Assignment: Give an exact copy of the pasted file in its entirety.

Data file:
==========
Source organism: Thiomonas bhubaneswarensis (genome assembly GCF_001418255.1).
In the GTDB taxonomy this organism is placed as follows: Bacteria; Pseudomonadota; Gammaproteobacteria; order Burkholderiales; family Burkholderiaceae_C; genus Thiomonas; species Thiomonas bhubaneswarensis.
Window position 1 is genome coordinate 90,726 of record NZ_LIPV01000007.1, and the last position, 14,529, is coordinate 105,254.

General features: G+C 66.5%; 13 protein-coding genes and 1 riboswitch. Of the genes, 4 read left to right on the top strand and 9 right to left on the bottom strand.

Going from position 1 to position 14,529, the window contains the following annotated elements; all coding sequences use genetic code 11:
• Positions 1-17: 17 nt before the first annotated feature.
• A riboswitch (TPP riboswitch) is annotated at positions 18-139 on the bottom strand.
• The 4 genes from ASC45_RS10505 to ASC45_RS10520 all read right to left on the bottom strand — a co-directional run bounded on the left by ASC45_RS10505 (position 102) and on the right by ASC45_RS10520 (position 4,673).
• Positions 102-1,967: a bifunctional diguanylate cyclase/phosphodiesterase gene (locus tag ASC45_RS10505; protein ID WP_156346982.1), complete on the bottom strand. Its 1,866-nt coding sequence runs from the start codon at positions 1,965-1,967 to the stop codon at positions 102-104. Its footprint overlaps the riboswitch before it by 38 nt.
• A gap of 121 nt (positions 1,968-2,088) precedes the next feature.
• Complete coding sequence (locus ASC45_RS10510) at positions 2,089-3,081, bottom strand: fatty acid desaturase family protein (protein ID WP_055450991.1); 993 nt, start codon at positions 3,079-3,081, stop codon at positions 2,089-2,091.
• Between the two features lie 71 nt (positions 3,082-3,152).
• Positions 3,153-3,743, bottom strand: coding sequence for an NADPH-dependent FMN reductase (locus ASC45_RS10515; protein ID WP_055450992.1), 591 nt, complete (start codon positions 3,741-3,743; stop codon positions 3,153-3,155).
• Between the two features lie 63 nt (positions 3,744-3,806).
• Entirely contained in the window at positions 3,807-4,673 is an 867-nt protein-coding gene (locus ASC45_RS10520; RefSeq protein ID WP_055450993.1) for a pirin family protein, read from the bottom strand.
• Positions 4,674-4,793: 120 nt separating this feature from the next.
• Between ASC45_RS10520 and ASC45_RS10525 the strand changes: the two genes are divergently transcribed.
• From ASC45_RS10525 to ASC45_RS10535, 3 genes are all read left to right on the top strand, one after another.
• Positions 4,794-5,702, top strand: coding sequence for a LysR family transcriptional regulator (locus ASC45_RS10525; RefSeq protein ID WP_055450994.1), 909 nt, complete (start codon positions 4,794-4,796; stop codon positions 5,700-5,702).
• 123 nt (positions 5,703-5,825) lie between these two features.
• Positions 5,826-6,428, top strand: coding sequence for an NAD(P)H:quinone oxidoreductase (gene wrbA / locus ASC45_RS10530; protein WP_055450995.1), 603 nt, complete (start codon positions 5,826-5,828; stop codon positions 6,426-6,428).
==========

Source organism: Thiomonas bhubaneswarensis (genome assembly GCF_001418255.1).
In the GTDB taxonomy this organism is placed as follows: Bacteria; Pseudomonadota; Gammaproteobacteria; order Burkholderiales; family Burkholderiaceae_C; genus Thiomonas; species Thiomonas bhubaneswarensis.
Window position 1 is genome coordinate 90,726 of record NZ_LIPV01000007.1, and the last position, 14,529, is coordinate 105,254.

General features: G+C 66.5%; 13 protein-coding genes and 1 riboswitch. Of the genes, 4 read left to right on the top strand and 9 right to left on the bottom strand.

Going from position 1 to position 14,529, the window contains the following annotated elements; all coding sequences use genetic code 11:
• Positions 1-17: 17 nt before the first annotated feature.
• A riboswitch (TPP riboswitch) is annotated at positions 18-139 on the bottom strand.
• The 4 genes from ASC45_RS10505 to ASC45_RS10520 all read right to left on the bottom strand — a co-directional run bounded on the left by ASC45_RS10505 (position 102) and on the right by ASC45_RS10520 (position 4,673).
• Positions 102-1,967: a bifunctional diguanylate cyclase/phosphodiesterase gene (locus tag ASC45_RS10505; protein ID WP_156346982.1), complete on the bottom strand. Its 1,866-nt coding sequence runs from the start codon at positions 1,965-1,967 to the stop codon at positions 102-104. Its footprint overlaps the riboswitch before it by 38 nt.
• A gap of 121 nt (positions 1,968-2,088) precedes the next feature.
• Complete coding sequence (locus ASC45_RS10510) at positions 2,089-3,081, bottom strand: fatty acid desaturase family protein (protein ID WP_055450991.1); 993 nt, start codon at positions 3,079-3,081, stop codon at positions 2,089-2,091.
• Between the two features lie 71 nt (positions 3,082-3,152).
• Positions 3,153-3,743, bottom strand: coding sequence for an NADPH-dependent FMN reductase (locus ASC45_RS10515; protein ID WP_055450992.1), 591 nt, complete (start codon positions 3,741-3,743; stop codon positions 3,153-3,155).
• Between the two features lie 63 nt (positions 3,744-3,806).
• Entirely contained in the window at positions 3,807-4,673 is an 867-nt protein-coding gene (locus ASC45_RS10520; RefSeq protein ID WP_055450993.1) for a pirin family protein, read from the bottom strand.
• Positions 4,674-4,793: 120 nt separating this feature from the next.
• Between ASC45_RS10520 and ASC45_RS10525 the strand changes: the two genes are divergently transcribed.
• From ASC45_RS10525 to ASC45_RS10535, 3 genes are all read left to right on the top strand, one after another.
• Positions 4,794-5,702, top strand: coding sequence for a LysR family transcriptional regulator (locus ASC45_RS10525; RefSeq protein ID WP_055450994.1), 909 nt, complete (start codon positions 4,794-4,796; stop codon positions 5,700-5,702).
• 123 nt (positions 5,703-5,825) lie between these two features.
• Positions 5,826-6,428, top strand: coding sequence for an NAD(P)H:quinone oxidoreductase (gene wrbA / locus ASC45_RS10530; protein WP_055450995.1), 603 nt, complete (start codon positions 5,826-5,828; stop codon positions 6,426-6,428).